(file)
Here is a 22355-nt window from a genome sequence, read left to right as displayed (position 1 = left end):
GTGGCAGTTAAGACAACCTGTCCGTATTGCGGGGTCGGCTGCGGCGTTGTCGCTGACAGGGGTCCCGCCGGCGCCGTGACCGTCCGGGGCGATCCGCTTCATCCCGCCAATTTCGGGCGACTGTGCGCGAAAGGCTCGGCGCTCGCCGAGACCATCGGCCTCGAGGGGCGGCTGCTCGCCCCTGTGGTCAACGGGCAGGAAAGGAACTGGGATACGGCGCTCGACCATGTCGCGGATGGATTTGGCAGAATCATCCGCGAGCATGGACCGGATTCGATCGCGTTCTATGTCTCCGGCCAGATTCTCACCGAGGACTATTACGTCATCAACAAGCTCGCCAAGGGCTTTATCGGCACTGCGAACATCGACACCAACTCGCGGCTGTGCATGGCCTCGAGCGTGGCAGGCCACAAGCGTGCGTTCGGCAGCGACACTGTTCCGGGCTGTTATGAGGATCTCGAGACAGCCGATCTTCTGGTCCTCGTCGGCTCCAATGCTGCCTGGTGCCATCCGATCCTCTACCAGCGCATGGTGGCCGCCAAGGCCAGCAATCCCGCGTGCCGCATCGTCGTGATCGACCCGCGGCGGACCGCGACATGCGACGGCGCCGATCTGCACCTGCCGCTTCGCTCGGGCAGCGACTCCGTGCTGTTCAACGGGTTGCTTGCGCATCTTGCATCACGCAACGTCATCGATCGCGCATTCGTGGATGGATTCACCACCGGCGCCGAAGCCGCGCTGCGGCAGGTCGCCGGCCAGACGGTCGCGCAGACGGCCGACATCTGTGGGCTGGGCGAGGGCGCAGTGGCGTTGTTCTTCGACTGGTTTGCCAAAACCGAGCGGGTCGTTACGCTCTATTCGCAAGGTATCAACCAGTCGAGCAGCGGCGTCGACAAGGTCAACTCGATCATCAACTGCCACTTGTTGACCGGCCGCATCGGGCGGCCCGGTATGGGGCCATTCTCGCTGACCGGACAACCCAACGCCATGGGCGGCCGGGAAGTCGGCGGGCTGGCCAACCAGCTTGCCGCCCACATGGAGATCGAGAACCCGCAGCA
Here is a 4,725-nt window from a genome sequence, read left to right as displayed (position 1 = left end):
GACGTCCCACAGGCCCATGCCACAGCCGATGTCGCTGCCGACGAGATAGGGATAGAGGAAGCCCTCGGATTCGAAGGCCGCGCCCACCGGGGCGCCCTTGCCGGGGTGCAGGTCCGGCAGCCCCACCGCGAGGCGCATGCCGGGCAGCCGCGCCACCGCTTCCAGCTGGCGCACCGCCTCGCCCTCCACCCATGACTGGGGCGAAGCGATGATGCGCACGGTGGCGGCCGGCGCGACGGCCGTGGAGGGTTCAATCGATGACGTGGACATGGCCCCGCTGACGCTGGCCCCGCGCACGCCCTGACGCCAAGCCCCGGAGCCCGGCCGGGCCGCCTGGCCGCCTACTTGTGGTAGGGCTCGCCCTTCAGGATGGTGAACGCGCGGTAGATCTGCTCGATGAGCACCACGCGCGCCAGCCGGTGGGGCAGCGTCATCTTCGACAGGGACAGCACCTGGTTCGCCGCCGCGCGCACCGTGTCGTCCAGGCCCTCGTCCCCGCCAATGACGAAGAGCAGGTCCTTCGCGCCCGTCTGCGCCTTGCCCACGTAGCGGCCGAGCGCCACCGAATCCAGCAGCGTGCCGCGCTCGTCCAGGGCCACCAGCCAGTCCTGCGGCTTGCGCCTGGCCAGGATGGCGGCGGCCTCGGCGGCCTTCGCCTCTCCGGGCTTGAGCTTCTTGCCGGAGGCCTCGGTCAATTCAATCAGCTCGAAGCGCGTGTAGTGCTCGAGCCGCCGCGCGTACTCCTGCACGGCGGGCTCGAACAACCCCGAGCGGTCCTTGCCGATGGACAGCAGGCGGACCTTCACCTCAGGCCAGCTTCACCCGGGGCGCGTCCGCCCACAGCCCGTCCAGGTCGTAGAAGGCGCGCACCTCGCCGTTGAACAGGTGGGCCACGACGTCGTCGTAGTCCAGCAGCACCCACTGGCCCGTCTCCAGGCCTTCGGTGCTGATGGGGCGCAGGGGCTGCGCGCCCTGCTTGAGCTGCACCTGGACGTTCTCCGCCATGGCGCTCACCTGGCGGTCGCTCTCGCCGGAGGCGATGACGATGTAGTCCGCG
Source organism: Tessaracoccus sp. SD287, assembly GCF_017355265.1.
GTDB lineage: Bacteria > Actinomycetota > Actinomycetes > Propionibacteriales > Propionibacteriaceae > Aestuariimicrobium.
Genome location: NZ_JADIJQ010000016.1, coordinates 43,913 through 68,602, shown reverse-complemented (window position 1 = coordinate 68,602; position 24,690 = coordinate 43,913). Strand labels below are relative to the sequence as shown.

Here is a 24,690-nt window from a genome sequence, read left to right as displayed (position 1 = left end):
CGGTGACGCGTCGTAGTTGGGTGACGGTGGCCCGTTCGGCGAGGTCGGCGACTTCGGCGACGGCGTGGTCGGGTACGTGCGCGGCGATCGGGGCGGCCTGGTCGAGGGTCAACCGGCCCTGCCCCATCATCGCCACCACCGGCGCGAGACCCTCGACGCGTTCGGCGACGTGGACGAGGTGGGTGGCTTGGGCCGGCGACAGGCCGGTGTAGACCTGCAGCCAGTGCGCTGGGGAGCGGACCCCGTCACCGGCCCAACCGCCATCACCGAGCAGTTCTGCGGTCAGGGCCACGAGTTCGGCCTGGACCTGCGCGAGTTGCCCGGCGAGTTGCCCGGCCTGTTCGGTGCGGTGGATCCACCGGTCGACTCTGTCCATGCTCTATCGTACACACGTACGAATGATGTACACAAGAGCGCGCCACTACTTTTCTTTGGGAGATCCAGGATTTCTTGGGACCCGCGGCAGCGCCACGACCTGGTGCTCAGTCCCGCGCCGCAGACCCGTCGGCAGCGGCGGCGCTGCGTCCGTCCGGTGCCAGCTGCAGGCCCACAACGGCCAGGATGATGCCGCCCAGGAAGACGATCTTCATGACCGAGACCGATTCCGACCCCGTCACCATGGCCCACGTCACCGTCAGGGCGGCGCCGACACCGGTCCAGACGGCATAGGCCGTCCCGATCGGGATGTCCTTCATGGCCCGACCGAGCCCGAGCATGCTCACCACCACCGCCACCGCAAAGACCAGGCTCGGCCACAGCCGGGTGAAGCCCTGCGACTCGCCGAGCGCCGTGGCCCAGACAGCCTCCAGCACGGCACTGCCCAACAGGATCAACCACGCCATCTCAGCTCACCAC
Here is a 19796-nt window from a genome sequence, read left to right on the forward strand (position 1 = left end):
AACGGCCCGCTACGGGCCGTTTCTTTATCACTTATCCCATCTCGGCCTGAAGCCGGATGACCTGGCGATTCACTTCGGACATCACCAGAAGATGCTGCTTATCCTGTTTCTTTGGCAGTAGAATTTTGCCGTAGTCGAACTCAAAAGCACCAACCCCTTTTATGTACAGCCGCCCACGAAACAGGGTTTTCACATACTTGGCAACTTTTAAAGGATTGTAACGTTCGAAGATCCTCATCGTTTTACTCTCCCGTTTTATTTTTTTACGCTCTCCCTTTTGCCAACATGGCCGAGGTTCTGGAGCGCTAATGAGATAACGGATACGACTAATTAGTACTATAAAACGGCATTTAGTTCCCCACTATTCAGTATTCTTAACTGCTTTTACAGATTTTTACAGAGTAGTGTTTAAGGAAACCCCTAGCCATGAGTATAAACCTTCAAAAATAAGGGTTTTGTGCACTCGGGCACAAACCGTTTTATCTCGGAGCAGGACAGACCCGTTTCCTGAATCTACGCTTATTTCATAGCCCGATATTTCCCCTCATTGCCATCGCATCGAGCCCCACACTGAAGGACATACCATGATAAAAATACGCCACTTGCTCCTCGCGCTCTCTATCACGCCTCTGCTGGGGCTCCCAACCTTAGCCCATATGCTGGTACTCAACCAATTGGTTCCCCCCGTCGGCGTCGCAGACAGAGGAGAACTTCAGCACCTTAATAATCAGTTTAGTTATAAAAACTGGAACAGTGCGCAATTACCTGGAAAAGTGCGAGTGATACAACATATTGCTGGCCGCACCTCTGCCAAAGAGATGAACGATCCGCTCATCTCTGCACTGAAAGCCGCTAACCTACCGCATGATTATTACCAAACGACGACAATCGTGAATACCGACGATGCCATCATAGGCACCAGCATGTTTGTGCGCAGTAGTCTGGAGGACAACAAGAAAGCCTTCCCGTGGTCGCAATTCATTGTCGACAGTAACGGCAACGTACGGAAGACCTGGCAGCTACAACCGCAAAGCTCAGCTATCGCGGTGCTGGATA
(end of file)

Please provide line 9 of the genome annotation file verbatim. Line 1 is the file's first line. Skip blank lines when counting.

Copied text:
CGGTGACGCGTCGTAGTTGGGTGACGGTGGCCCGTTCGGCGAGGTCGGCGACTTCGGCGACGGCGTGGTCGGGTACGTGCGCGGCGATCGGGGCGGCCTGGTCGAGGGTCAACCGGCCCTGCCCCATCATCGCCACCACCGGCGCGAGACCCTCGACGCGTTCGGCGACGTGGACGAGGTGGGTGGCTTGGGCCGGCGACAGGCCGGTGTAGACCTGCAGCCAGTGCGCTGGGGAGCGGACCCCGTCACCGGCCCAACCGCCATCACCGAGCAGTTCTGCGGTCAGGGCCACGAGTTCGGCCTGGACCTGCGCGAGTTGCCCGGCGAGTTGCCCGGCCTGTTCGGTGCGGTGGATCCACCGGTCGACTCTGTCCATGCTCTATCGTACACACGTACGAATGATGTACACAAGAGCGCGCCACTACTTTTCTTTGGGAGATCCAGGATTTCTTGGGACCCGCGGCAGCGCCACGACCTGGTGCTCAGTCCCGCGCCGCAGACCCGTCGGCAGCGGCGGCGCTGCGTCCGTCCGGTGCCAGCTGCAGGCCCACAACGGCCAGGATGATGCCGCCCAGGAAGACGATCTTCATGACCGAGACCGATTCCGACCCCGTCACCATGGCCCACGTCACCGTCAGGGCGGCGCCGACACCGGTCCAGACGGCATAGGCCGTCCCGATCGGGATGTCCTTCATGGCCCGACCGAGCCCGAGCATGCTCACCACCACCGCCACCGCAAAGACCAGGCTCGGCCACAGCCGGGTGAAGCCCTGCGACTCGCCGAGCGCCGTGGCCCAGACAGCCTCCAGCACGGCACTGCCCAACAGGATCAACCACGCCATCTCAGCTCACCAC